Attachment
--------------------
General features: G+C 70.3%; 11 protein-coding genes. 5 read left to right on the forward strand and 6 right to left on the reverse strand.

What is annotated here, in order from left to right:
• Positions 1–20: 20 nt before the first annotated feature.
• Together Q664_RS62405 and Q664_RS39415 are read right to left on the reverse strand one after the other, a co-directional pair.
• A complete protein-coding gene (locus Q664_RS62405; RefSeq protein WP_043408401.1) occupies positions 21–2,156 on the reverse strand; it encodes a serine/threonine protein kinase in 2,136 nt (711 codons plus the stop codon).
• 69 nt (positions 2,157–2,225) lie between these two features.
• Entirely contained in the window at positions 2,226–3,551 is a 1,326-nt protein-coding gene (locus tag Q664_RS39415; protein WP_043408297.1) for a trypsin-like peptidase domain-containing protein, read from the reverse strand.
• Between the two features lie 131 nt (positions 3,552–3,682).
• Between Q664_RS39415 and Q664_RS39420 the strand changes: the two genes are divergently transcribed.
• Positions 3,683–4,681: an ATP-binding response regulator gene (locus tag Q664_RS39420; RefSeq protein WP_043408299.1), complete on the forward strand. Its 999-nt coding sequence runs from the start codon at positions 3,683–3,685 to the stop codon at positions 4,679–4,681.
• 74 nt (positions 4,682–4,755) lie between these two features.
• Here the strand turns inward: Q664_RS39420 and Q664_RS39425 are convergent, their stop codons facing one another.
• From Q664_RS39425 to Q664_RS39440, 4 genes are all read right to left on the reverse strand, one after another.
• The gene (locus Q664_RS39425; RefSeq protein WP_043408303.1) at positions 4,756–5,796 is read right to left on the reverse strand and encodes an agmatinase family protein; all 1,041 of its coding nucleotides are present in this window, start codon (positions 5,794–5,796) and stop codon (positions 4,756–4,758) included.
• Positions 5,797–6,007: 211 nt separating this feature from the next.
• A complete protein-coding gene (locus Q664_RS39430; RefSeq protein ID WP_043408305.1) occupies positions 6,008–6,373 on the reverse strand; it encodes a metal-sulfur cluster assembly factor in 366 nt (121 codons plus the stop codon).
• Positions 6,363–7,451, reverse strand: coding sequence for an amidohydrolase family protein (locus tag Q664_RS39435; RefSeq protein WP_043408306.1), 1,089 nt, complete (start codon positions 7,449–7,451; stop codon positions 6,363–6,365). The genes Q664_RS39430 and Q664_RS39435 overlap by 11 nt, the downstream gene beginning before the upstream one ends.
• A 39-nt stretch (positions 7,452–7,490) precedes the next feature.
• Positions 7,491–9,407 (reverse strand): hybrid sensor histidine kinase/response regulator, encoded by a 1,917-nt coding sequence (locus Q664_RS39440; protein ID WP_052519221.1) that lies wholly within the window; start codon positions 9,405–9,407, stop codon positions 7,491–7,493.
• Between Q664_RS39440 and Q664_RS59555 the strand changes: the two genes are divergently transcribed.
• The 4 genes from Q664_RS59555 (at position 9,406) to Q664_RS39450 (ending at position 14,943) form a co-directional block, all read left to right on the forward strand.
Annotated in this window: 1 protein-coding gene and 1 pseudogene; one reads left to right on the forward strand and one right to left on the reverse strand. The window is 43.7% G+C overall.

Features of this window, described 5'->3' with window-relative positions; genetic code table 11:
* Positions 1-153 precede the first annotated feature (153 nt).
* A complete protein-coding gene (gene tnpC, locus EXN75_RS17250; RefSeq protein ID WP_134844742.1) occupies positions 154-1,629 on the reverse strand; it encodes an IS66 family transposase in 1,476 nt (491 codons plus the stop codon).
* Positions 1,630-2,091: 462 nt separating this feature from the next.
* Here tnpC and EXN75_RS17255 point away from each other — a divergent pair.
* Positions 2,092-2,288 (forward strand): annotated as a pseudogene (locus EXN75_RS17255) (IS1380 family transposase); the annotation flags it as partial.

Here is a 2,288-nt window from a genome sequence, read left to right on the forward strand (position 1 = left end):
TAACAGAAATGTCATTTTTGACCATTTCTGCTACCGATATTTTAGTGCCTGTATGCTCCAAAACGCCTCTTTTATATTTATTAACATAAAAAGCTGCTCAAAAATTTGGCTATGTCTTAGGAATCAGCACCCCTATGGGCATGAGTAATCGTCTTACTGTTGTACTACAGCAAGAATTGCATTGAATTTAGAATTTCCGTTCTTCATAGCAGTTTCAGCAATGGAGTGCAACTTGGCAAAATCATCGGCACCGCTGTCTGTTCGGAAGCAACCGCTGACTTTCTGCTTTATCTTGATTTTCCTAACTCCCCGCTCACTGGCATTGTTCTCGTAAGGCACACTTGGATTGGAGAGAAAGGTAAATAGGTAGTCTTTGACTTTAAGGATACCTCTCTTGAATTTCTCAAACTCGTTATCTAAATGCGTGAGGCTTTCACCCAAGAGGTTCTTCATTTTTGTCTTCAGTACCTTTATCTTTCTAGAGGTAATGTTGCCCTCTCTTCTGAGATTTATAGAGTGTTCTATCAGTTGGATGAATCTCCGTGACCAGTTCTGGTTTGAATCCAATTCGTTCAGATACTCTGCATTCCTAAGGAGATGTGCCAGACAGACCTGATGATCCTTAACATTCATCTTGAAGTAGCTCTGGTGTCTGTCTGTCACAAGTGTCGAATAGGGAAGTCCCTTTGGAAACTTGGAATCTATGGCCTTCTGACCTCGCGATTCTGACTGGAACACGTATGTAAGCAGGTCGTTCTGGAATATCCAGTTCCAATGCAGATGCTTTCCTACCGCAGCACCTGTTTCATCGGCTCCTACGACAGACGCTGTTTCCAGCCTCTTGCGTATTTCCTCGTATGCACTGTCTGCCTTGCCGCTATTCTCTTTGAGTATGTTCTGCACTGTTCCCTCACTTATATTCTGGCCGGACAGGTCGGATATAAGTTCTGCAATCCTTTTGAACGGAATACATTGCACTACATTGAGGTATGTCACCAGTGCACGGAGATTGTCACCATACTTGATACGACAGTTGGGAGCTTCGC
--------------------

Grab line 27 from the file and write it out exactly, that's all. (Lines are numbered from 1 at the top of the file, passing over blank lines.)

* Here tnpC and EXN75_RS17255 point away from each other — a divergent pair.